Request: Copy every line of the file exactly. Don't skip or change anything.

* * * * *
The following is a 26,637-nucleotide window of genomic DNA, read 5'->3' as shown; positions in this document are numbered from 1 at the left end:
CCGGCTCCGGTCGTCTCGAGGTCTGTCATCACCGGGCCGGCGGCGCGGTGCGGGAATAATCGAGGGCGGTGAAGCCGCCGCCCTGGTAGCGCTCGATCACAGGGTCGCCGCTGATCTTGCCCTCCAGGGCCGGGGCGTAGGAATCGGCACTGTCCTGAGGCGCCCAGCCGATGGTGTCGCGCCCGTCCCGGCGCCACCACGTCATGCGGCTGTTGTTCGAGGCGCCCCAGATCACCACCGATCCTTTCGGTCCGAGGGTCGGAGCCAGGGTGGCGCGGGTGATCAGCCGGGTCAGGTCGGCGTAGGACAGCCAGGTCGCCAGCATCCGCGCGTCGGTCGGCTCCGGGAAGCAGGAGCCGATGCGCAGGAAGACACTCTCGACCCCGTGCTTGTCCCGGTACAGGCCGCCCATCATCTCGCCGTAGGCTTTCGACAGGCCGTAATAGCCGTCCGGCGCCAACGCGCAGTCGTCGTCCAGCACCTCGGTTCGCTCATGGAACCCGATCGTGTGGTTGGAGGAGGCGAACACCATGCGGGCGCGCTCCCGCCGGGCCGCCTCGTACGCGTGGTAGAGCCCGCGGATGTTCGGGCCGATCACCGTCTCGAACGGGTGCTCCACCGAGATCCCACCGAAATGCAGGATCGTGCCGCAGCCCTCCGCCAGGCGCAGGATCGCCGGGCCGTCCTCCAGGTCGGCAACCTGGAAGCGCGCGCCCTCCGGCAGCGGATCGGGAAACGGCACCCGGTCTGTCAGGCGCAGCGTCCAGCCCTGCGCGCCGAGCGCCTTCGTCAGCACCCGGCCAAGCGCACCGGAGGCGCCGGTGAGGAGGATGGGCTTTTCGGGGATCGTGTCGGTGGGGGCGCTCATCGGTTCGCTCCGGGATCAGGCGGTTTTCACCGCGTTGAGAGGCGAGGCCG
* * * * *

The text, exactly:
The following is a 26,637-nucleotide window of genomic DNA, read 5'->3' as shown; positions in this document are numbered from 1 at the left end:
CCGGCTCCGGTCGTCTCGAGGTCTGTCATCACCGGGCCGGCGGCGCGGTGCGGGAATAATCGAGGGCGGTGAAGCCGCCGCCCTGGTAGCGCTCGATCACAGGGTCGCCGCTGATCTTGCCCTCCAGGGCCGGGGCGTAGGAATCGGCACTGTCCTGAGGCGCCCAGCCGATGGTGTCGCGCCCGTCCCGGCGCCACCACGTCATGCGGCTGTTGTTCGAGGCGCCCCAGATCACCACCGATCCTTTCGGTCCGAGGGTCGGAGCCAGGGTGGCGCGGGTGATCAGCCGGGTCAGGTCGGCGTAGGACAGCCAGGTCGCCAGCATCCGCGCGTCGGTCGGCTCCGGGAAGCAGGAGCCGATGCGCAGGAAGACACTCTCGACCCCGTGCTTGTCCCGGTACAGGCCGCCCATCATCTCGCCGTAGGCTTTCGACAGGCCGTAATAGCCGTCCGGCGCCAACGCGCAGTCGTCGTCCAGCACCTCGGTTCGCTCATGGAACCCGATCGTGTGGTTGGAGGAGGCGAACACCATGCGGGCGCGCTCCCGCCGGGCCGCCTCGTACGCGTGGTAGAGCCCGCGGATGTTCGGGCCGATCACCGTCTCGAACGGGTGCTCCACCGAGATCCCACCGAAATGCAGGATCGTGCCGCAGCCCTCCGCCAGGCGCAGGATCGCCGGGCCGTCCTCCAGGTCGGCAACCTGGAAGCGCGCGCCCTCCGGCAGCGGATCGGGAAACGGCACCCGGTCTGTCAGGCGCAGCGTCCAGCCCTGCGCGCCGAGCGCCTTCGTCAGCACCCGGCCAAGCGCACCGGAGGCGCCGGTGAGGAGGATGGGCTTTTCGGGGATCGTGTCGGTGGGGGCGCTCATCGGTTCGCTCCGGGATCAGGCGGTTTTCACCGCGTTGAGAGGCGAGGCCG